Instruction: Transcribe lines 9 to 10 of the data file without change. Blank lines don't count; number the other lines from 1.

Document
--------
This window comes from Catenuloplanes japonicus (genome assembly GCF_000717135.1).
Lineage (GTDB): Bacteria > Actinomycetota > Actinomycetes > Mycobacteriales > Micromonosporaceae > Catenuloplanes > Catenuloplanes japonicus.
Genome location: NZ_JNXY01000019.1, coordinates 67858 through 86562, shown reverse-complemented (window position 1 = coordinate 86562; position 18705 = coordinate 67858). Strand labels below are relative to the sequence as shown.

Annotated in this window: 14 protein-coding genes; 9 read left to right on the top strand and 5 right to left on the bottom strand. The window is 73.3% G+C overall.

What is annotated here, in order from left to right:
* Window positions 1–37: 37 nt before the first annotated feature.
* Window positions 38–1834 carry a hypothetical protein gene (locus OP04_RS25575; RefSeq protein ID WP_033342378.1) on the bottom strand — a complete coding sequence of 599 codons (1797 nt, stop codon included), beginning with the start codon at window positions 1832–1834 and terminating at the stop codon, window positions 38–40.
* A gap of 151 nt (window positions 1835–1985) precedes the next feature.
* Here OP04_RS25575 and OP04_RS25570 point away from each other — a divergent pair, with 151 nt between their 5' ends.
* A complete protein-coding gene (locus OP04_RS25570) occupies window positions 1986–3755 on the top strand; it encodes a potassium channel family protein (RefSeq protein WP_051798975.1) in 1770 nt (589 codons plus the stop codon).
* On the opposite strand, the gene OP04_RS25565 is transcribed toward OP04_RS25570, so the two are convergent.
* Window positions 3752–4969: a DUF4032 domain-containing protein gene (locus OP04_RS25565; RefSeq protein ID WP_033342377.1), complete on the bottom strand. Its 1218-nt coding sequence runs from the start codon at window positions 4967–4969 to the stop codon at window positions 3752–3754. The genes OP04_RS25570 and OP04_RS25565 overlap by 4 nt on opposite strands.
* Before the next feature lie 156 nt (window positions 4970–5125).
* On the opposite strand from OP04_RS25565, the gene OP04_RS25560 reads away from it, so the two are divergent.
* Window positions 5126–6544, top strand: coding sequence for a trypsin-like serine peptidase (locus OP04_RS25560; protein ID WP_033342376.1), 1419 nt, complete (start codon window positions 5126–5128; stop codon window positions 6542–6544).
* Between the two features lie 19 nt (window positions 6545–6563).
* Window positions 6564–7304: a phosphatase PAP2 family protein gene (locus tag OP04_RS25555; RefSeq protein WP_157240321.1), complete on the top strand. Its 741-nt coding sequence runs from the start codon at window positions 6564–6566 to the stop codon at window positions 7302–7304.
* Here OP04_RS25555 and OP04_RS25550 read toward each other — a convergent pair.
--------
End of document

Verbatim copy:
* Here OP04_RS25575 and OP04_RS25570 point away from each other — a divergent pair, with 151 nt between their 5' ends.
* A complete protein-coding gene (locus OP04_RS25570) occupies window positions 1986–3755 on the top strand; it encodes a potassium channel family protein (RefSeq protein WP_051798975.1) in 1770 nt (589 codons plus the stop codon).